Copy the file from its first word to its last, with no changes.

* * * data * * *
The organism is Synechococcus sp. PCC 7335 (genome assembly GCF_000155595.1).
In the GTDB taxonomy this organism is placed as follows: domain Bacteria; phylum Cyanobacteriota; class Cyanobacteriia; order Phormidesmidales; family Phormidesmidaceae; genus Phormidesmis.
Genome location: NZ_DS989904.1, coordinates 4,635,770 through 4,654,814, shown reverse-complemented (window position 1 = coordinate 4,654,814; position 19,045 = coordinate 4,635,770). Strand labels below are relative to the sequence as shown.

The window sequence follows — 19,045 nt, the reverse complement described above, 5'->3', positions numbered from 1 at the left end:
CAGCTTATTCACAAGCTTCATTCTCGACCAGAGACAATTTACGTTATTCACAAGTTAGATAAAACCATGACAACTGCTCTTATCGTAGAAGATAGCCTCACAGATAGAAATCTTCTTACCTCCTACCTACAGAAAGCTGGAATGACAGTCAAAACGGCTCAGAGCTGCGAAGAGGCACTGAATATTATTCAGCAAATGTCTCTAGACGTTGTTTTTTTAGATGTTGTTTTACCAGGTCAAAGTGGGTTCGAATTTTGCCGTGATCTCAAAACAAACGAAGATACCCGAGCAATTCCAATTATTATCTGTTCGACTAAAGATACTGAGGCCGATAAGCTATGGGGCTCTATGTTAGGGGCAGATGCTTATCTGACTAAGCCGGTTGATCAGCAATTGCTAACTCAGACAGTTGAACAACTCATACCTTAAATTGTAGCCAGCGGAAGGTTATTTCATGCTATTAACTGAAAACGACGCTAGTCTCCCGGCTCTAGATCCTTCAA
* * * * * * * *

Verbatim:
The organism is Synechococcus sp. PCC 7335 (genome assembly GCF_000155595.1).
In the GTDB taxonomy this organism is placed as follows: domain Bacteria; phylum Cyanobacteriota; class Cyanobacteriia; order Phormidesmidales; family Phormidesmidaceae; genus Phormidesmis.
Genome location: NZ_DS989904.1, coordinates 4,635,770 through 4,654,814, shown reverse-complemented (window position 1 = coordinate 4,654,814; position 19,045 = coordinate 4,635,770). Strand labels below are relative to the sequence as shown.

The window sequence follows — 19,045 nt, the reverse complement described above, 5'->3', positions numbered from 1 at the left end:
CAGCTTATTCACAAGCTTCATTCTCGACCAGAGACAATTTACGTTATTCACAAGTTAGATAAAACCATGACAACTGCTCTTATCGTAGAAGATAGCCTCACAGATAGAAATCTTCTTACCTCCTACCTACAGAAAGCTGGAATGACAGTCAAAACGGCTCAGAGCTGCGAAGAGGCACTGAATATTATTCAGCAAATGTCTCTAGACGTTGTTTTTTTAGATGTTGTTTTACCAGGTCAAAGTGGGTTCGAATTTTGCCGTGATCTCAAAACAAACGAAGATACCCGAGCAATTCCAATTATTATCTGTTCGACTAAAGATACTGAGGCCGATAAGCTATGGGGCTCTATGTTAGGGGCAGATGCTTATCTGACTAAGCCGGTTGATCAGCAATTGCTAACTCAGACAGTTGAACAACTCATACCTTAAATTGTAGCCAGCGGAAGGTTATTTCATGCTATTAACTGAAAACGACGCTAGTCTCCCGGCTCTAGATCCTTCAA